Tag Archives: global population estimate

Fact checkers fail to refute polar bear number increases despite extensive ‘expert’ rhetoric

There’s seems to be something about polar bears that really sets off the climate change fact-checkers. Mention that the situation for the bears is not quite as dire as we were told they would be 15 years ago and they can’t wait to sink their teeth in.

In early September this year, an Australian a woman I’ve never heard of gave a lecture to students at her former girl’s school and in the process made some critical remarks about Al Gore’s ‘An Inconvenient Truth’. Gina Rinehart said, among other things:

“I’d heard that senior school students in a previous headmistress’s time, were having to watch … An Inconvenient Truth. Catchy title, but sadly short on delivery as far as truth is concerned, e.g. the sad loss of polar bears, when actually their numbers have increased…”

The folks who ‘fact-check’ at the Australian Broadcasting Corporation (ABC) seemed to feel that Ms. Rinehart needed to be taken down a peg for the temerity of that remark, perhaps as it afforded an opportunity to take me down along with her: it seems some things I’ve said or published over the last few years were identified by her office as the source of her remark that polar bear numbers had increased.

In a long-winded essay of more than 2,500 words published yesterday (26 October 2021) the fact checkers provide one of the best examples yet of how convoluted is the official answer to the question: have overall polar bear numbers declined or increased over time? They interviewed a number of experts from the Polar Bear Specialist Group (PBSG) who had a lot to say but claimed it is impossible to address the global population issue.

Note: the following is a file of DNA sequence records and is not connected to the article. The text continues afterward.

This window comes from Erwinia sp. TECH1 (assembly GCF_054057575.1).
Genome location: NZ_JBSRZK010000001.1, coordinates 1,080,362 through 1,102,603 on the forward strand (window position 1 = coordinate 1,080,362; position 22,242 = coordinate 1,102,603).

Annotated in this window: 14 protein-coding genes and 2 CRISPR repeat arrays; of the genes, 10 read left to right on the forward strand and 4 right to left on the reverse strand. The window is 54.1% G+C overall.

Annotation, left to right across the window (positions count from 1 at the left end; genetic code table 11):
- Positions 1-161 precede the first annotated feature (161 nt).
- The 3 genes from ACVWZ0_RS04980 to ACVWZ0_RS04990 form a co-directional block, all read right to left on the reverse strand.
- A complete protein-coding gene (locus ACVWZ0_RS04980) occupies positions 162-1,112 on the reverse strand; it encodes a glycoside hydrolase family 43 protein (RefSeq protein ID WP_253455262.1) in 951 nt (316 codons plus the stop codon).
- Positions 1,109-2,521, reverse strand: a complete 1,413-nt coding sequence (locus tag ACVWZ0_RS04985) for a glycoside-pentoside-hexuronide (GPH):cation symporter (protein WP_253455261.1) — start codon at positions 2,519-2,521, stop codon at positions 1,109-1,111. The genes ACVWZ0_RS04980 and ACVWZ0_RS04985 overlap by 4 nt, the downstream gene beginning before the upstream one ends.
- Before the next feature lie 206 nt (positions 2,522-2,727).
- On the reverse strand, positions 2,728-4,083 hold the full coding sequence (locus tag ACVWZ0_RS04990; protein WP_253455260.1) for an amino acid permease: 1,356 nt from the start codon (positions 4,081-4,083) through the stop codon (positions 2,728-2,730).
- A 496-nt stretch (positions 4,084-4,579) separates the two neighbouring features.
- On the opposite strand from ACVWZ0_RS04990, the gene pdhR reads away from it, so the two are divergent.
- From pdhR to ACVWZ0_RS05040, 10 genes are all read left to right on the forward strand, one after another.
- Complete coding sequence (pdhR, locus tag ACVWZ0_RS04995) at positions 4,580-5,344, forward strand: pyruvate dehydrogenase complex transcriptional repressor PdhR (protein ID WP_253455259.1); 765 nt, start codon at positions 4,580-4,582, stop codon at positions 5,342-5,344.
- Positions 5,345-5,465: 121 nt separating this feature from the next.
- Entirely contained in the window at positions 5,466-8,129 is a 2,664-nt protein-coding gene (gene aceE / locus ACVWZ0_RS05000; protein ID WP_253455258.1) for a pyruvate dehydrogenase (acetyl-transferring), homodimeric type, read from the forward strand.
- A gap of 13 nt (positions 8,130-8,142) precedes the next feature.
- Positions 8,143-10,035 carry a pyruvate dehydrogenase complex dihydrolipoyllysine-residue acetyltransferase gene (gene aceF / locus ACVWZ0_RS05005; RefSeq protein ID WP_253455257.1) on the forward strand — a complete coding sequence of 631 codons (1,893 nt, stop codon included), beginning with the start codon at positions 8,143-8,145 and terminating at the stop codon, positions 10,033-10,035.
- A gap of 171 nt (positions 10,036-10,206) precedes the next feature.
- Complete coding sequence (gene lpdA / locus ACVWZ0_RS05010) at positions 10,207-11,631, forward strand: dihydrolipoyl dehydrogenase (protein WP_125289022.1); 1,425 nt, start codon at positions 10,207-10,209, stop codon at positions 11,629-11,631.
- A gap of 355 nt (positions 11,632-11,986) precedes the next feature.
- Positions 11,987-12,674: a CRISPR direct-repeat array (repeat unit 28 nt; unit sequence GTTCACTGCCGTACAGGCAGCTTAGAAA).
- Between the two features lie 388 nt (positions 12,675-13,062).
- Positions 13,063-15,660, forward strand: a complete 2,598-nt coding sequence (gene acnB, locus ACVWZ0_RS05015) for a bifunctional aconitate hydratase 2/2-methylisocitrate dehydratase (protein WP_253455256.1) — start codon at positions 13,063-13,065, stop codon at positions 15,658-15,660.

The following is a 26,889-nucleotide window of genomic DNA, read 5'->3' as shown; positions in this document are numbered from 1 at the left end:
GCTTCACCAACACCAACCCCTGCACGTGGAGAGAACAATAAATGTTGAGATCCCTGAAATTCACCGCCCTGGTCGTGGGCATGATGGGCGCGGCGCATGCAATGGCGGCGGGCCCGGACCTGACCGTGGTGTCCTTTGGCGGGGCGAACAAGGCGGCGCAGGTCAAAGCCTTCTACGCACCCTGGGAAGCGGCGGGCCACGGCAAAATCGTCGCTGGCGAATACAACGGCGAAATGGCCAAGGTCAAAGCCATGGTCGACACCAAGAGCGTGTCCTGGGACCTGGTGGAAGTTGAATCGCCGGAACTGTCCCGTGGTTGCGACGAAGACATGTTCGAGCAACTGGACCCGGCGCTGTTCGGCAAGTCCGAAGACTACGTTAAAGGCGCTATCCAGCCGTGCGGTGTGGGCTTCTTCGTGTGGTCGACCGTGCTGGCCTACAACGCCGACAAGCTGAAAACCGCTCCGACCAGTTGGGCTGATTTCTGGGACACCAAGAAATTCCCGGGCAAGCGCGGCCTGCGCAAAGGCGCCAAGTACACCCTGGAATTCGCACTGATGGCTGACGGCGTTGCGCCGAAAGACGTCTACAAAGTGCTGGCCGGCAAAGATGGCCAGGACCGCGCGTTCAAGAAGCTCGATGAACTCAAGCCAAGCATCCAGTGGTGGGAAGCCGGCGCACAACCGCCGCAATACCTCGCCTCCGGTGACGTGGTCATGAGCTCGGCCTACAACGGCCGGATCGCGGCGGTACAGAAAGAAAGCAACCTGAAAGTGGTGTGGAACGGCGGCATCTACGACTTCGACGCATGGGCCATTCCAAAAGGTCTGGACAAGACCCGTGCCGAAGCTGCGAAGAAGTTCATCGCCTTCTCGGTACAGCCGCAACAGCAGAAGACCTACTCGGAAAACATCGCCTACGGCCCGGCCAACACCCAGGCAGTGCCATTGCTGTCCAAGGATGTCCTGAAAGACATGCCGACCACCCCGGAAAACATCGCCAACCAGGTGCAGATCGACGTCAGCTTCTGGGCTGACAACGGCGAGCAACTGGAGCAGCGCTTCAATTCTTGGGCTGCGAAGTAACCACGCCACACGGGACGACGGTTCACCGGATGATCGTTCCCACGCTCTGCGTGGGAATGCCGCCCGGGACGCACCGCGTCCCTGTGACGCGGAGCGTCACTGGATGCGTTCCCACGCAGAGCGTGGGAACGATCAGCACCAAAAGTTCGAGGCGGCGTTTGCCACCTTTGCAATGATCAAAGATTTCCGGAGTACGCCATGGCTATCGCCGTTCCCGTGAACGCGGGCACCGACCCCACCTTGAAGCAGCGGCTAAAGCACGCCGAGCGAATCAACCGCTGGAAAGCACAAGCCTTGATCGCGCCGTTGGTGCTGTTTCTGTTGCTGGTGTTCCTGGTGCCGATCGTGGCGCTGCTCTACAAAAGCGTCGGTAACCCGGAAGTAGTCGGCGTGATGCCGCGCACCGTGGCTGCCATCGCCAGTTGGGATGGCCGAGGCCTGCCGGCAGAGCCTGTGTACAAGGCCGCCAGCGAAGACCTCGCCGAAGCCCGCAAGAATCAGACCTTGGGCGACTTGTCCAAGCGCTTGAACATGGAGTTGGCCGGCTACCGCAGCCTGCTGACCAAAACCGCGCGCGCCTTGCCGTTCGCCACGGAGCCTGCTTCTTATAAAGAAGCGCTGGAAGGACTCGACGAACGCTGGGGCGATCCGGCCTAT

Sadly, the question of how many polar bears exist today compared to decades ago is unnecessarily complicated and messy, as I discovered years ago. I dealt with this topic in my latest book, The Polar Bear Catastrophe That Never Happened, so for now I’ll just quote a bit from one of the chapters and let you decide for yourselves if the experts quoted by the ABC fact-checkers have a strong enough case to say without question that Rinehart was wrong. For example, you might ask why the PBSG experts used the estimate generated for the Kara Sea subpopulation of about 3,000 bears compiled by Russian researchers (Matishov et al. 2014) for their official IUCN 2015 assessment (Wiig et al. 2015; Regehr et al. 2016) but didn’t include that number in this ‘fact-check document – or why they similarly used an estimate of 2,000 for East Greenland for the 2015 assessment but provide no number for this ‘fact-check’. I’ll probably have more to say later.